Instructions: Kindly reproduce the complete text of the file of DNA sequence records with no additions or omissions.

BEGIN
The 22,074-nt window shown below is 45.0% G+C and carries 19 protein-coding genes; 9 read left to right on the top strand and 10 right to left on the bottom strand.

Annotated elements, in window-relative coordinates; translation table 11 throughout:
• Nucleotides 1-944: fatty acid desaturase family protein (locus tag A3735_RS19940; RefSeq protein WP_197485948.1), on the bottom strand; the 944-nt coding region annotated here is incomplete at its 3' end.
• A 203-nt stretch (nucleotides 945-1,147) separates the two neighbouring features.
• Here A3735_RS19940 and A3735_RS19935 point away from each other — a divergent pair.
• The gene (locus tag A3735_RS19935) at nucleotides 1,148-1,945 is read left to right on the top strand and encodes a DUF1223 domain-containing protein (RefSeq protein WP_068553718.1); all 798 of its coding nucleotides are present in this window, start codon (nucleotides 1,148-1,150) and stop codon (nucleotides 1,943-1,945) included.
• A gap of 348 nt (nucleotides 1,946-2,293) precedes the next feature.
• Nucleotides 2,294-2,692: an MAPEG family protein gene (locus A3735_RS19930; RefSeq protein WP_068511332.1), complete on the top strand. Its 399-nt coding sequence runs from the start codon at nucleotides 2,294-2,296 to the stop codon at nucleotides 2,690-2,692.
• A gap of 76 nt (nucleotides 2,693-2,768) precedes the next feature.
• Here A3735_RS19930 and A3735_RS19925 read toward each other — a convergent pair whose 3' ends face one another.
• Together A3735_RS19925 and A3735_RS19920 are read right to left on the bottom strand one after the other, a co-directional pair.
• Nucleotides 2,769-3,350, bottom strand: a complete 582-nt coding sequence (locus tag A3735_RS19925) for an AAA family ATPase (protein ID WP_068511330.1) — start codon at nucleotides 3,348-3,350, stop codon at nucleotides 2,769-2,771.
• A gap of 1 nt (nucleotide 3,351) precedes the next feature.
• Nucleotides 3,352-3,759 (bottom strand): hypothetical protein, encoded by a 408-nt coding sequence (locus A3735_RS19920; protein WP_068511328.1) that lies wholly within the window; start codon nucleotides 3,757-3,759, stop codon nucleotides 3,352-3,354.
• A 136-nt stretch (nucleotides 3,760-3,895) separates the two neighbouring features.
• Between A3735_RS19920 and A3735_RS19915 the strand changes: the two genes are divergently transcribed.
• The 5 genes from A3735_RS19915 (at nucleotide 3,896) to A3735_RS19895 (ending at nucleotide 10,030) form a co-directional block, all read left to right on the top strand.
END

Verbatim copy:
The 22,074-nt window shown below is 45.0% G+C and carries 19 protein-coding genes; 9 read left to right on the top strand and 10 right to left on the bottom strand.

Annotated elements, in window-relative coordinates; translation table 11 throughout:
• Nucleotides 1-944: fatty acid desaturase family protein (locus tag A3735_RS19940; RefSeq protein WP_197485948.1), on the bottom strand; the 944-nt coding region annotated here is incomplete at its 3' end.
• A 203-nt stretch (nucleotides 945-1,147) separates the two neighbouring features.
• Here A3735_RS19940 and A3735_RS19935 point away from each other — a divergent pair.
• The gene (locus tag A3735_RS19935) at nucleotides 1,148-1,945 is read left to right on the top strand and encodes a DUF1223 domain-containing protein (RefSeq protein WP_068553718.1); all 798 of its coding nucleotides are present in this window, start codon (nucleotides 1,148-1,150) and stop codon (nucleotides 1,943-1,945) included.
• A gap of 348 nt (nucleotides 1,946-2,293) precedes the next feature.
• Nucleotides 2,294-2,692: an MAPEG family protein gene (locus A3735_RS19930; RefSeq protein WP_068511332.1), complete on the top strand. Its 399-nt coding sequence runs from the start codon at nucleotides 2,294-2,296 to the stop codon at nucleotides 2,690-2,692.
• A gap of 76 nt (nucleotides 2,693-2,768) precedes the next feature.
• Here A3735_RS19930 and A3735_RS19925 read toward each other — a convergent pair whose 3' ends face one another.
• Together A3735_RS19925 and A3735_RS19920 are read right to left on the bottom strand one after the other, a co-directional pair.
• Nucleotides 2,769-3,350, bottom strand: a complete 582-nt coding sequence (locus tag A3735_RS19925) for an AAA family ATPase (protein ID WP_068511330.1) — start codon at nucleotides 3,348-3,350, stop codon at nucleotides 2,769-2,771.
• A gap of 1 nt (nucleotide 3,351) precedes the next feature.
• Nucleotides 3,352-3,759 (bottom strand): hypothetical protein, encoded by a 408-nt coding sequence (locus A3735_RS19920; protein WP_068511328.1) that lies wholly within the window; start codon nucleotides 3,757-3,759, stop codon nucleotides 3,352-3,354.
• A 136-nt stretch (nucleotides 3,760-3,895) separates the two neighbouring features.
• Between A3735_RS19920 and A3735_RS19915 the strand changes: the two genes are divergently transcribed.
• The 5 genes from A3735_RS19915 (at nucleotide 3,896) to A3735_RS19895 (ending at nucleotide 10,030) form a co-directional block, all read left to right on the top strand.